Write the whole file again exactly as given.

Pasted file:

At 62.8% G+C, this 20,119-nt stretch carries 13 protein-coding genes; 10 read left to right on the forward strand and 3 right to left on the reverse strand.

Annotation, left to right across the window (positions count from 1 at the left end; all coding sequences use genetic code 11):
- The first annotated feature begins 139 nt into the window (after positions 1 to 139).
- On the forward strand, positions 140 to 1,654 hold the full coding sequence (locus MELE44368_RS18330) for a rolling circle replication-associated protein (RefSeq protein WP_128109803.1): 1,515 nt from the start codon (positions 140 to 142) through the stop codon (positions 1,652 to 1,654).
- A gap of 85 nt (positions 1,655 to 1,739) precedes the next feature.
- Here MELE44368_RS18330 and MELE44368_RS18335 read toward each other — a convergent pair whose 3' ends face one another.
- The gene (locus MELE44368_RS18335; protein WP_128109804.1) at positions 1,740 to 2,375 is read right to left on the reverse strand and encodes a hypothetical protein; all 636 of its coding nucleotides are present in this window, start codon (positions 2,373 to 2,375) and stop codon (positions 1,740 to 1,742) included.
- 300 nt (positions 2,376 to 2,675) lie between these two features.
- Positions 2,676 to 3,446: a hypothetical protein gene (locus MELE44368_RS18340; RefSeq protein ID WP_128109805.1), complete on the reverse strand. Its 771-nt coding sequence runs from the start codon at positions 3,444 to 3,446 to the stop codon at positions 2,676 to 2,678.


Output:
At 62.8% G+C, this 20,119-nt stretch carries 13 protein-coding genes; 10 read left to right on the forward strand and 3 right to left on the reverse strand.

Annotation, left to right across the window (positions count from 1 at the left end; all coding sequences use genetic code 11):
- The first annotated feature begins 139 nt into the window (after positions 1 to 139).
- On the forward strand, positions 140 to 1,654 hold the full coding sequence (locus MELE44368_RS18330) for a rolling circle replication-associated protein (RefSeq protein WP_128109803.1): 1,515 nt from the start codon (positions 140 to 142) through the stop codon (positions 1,652 to 1,654).
- A gap of 85 nt (positions 1,655 to 1,739) precedes the next feature.
- Here MELE44368_RS18330 and MELE44368_RS18335 read toward each other — a convergent pair whose 3' ends face one another.
- The gene (locus MELE44368_RS18335; protein WP_128109804.1) at positions 1,740 to 2,375 is read right to left on the reverse strand and encodes a hypothetical protein; all 636 of its coding nucleotides are present in this window, start codon (positions 2,373 to 2,375) and stop codon (positions 1,740 to 1,742) included.
- 300 nt (positions 2,376 to 2,675) lie between these two features.
- Positions 2,676 to 3,446: a hypothetical protein gene (locus MELE44368_RS18340; RefSeq protein ID WP_128109805.1), complete on the reverse strand. Its 771-nt coding sequence runs from the start codon at positions 3,444 to 3,446 to the stop codon at positions 2,676 to 2,678.